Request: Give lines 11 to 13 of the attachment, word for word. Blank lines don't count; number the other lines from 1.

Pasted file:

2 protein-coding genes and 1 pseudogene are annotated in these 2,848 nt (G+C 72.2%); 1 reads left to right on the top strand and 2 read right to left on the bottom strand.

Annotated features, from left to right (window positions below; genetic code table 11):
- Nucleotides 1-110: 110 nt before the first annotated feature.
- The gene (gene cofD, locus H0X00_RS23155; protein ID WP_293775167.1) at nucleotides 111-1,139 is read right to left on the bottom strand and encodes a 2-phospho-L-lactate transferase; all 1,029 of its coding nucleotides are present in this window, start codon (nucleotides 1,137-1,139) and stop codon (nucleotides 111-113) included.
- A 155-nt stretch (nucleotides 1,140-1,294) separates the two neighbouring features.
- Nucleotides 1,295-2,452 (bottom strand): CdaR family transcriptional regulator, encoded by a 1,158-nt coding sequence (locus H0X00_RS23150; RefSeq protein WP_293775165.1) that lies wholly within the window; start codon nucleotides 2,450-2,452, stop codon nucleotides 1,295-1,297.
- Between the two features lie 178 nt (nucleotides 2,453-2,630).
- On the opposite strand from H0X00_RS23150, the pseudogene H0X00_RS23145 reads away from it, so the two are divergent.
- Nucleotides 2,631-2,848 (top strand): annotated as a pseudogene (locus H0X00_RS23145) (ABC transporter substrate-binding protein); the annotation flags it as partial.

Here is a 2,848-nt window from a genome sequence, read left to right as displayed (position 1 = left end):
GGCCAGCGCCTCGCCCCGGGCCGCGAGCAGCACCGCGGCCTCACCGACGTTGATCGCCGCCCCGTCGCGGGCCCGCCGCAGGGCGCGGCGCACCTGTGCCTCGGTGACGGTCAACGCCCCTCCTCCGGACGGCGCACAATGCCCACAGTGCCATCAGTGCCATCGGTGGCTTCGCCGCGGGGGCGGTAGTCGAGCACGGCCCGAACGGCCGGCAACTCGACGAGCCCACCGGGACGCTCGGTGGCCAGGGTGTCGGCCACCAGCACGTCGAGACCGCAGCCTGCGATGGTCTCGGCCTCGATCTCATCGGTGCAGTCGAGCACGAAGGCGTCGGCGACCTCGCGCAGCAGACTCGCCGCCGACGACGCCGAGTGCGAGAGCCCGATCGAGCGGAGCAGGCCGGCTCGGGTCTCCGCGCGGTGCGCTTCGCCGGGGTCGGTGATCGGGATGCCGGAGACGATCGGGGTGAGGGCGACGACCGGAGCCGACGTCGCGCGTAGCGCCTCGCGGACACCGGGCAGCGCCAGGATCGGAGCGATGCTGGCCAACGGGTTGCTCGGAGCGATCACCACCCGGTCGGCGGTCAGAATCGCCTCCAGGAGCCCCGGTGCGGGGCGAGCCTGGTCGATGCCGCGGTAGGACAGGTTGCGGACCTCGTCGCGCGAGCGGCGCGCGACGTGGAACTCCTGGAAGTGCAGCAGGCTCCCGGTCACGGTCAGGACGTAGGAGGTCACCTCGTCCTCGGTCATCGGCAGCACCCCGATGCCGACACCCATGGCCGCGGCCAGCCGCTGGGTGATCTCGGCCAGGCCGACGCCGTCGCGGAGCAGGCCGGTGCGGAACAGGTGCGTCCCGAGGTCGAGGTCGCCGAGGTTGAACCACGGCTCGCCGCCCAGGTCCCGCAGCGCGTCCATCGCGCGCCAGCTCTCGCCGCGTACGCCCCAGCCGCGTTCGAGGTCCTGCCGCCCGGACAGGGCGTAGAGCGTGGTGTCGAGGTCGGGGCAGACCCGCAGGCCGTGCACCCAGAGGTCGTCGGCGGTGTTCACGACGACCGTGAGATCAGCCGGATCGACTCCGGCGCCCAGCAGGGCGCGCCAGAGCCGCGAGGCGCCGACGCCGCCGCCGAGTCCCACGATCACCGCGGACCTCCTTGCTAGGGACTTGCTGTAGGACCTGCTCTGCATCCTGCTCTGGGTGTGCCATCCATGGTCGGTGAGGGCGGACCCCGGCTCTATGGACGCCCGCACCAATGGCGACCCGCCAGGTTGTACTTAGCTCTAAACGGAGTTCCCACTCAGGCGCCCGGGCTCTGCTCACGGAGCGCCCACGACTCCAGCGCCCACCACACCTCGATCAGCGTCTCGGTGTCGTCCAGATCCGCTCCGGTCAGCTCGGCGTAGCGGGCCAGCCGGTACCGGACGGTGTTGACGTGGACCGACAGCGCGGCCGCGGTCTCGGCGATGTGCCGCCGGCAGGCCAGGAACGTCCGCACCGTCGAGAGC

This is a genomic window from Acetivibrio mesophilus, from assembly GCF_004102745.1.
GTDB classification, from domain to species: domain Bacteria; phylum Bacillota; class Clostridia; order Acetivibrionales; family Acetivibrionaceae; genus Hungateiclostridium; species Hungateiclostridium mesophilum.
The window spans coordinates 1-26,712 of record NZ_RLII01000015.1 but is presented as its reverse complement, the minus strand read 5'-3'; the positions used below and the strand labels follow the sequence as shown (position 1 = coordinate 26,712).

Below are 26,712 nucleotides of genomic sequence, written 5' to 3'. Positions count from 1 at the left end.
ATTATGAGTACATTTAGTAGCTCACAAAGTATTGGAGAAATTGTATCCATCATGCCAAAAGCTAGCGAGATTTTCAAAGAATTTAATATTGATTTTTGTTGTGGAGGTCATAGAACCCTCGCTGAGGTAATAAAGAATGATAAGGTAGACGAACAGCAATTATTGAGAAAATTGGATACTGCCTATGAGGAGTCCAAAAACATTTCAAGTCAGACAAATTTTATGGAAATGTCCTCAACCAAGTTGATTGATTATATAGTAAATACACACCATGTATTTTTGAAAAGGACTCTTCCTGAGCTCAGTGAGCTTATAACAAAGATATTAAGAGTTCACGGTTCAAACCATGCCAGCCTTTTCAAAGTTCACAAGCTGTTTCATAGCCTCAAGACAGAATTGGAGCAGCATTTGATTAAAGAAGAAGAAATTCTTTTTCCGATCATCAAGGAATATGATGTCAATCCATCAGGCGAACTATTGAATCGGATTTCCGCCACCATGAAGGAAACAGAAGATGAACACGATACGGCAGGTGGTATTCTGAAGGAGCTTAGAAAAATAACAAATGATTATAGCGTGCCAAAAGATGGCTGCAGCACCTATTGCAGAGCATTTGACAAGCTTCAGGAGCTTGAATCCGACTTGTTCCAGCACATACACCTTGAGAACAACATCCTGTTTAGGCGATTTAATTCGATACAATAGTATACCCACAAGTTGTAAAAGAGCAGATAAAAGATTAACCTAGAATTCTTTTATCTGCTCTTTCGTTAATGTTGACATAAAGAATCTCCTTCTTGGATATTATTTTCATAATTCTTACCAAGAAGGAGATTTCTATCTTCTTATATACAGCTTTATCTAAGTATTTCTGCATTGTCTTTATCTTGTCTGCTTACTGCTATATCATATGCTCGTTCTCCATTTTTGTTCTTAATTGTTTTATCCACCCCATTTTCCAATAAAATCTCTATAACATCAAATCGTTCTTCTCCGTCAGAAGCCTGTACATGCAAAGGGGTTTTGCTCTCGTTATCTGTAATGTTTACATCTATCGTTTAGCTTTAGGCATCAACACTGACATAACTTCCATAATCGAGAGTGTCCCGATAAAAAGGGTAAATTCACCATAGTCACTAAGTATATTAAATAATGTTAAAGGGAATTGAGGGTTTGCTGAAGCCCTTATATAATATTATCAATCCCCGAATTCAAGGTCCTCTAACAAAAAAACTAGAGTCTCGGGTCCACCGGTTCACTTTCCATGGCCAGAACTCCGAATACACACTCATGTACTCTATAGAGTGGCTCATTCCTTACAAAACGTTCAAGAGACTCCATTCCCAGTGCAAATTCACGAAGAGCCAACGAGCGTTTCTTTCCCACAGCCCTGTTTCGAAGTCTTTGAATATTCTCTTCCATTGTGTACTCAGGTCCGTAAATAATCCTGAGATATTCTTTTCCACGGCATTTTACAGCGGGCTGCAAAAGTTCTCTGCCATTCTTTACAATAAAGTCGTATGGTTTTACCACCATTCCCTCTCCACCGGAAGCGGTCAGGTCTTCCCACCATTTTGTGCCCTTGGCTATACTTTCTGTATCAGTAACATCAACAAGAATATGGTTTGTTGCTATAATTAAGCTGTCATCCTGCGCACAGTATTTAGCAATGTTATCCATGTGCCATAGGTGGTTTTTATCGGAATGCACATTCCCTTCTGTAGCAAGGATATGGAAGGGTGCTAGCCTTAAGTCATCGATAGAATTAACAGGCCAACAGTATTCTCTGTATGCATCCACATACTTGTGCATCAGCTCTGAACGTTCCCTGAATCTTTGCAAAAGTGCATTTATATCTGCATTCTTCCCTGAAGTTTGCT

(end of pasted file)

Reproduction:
GGCCAGCGCCTCGCCCCGGGCCGCGAGCAGCACCGCGGCCTCACCGACGTTGATCGCCGCCCCGTCGCGGGCCCGCCGCAGGGCGCGGCGCACCTGTGCCTCGGTGACGGTCAACGCCCCTCCTCCGGACGGCGCACAATGCCCACAGTGCCATCAGTGCCATCGGTGGCTTCGCCGCGGGGGCGGTAGTCGAGCACGGCCCGAACGGCCGGCAACTCGACGAGCCCACCGGGACGCTCGGTGGCCAGGGTGTCGGCCACCAGCACGTCGAGACCGCAGCCTGCGATGGTCTCGGCCTCGATCTCATCGGTGCAGTCGAGCACGAAGGCGTCGGCGACCTCGCGCAGCAGACTCGCCGCCGACGACGCCGAGTGCGAGAGCCCGATCGAGCGGAGCAGGCCGGCTCGGGTCTCCGCGCGGTGCGCTTCGCCGGGGTCGGTGATCGGGATGCCGGAGACGATCGGGGTGAGGGCGACGACCGGAGCCGACGTCGCGCGTAGCGCCTCGCGGACACCGGGCAGCGCCAGGATCGGAGCGATGCTGGCCAACGGGTTGCTCGGAGCGATCACCACCCGGTCGGCGGTCAGAATCGCCTCCAGGAGCCCCGGTGCGGGGCGAGCCTGGTCGATGCCGCGGTAGGACAGGTTGCGGACCTCGTCGCGCGAGCGGCGCGCGACGTGGAACTCCTGGAAGTGCAGCAGGCTCCCGGTCACGGTCAGGACGTAGGAGGTCACCTCGTCCTCGGTCATCGGCAGCACCCCGATGCCGACACCCATGGCCGCGGCCAGCCGCTGGGTGATCTCGGCCAGGCCGACGCCGTCGCGGAGCAGGCCGGTGCGGAACAGGTGCGTCCCGAGGTCGAGGTCGCCGAGGTTGAACCACGGCTCGCCGCCCAGGTCCCGCAGCGCGTCCATCGCGCGCCAGCTCTCGCCGCGTACGCCCCAGCCGCGTTCGAGGTCCTGCCGCCCGGACAGGGCGTAGAGCGTGGTGTCGAGGTCGGGGCAGACCCGCAGGCCGTGCACCCAGAGGTCGTCGGCGGTGTTCACGACGACCGTGAGATCAGCCGGATCGACTCCGGCGCCCAGCAGGGCGCGCCAGAGCCGCGAGGCGCCGACGCCGCCGCCGAGTCCCACGATCACCGCGGACCTCCTTGCTAGGGACTTGCTGTAGGACCTGCTCTGCATCCTGCTCTGGGTGTGCCATCCATGGTCGGTGAGGGCGGACCCCGGCTCTATGGACGCCCGCACCAATGGCGACCCGCCAGGTTGTACTTAGCTCTAAACGGAGTTCCCACTCAGGCGCCCGGGCTCTGCTCACGGAGCGCCCACGACTCCAGCGCCCACCACACCTCGATCAGCGTCTCGGTGTCGTCCAGATCCGCTCCGGTCAGCTCGGCGTAGCGGGCCAGCCGGTACCGGACGGTGTTGACGTGGACCGACAGCGCGGCCGCGGTCTCGGCGATGTGCCGCCGGCAGGCCAGGAACGTCCGCACCGTCGAGAGC

This is a genomic window from Acetivibrio mesophilus, from assembly GCF_004102745.1.
GTDB classification, from domain to species: domain Bacteria; phylum Bacillota; class Clostridia; order Acetivibrionales; family Acetivibrionaceae; genus Hungateiclostridium; species Hungateiclostridium mesophilum.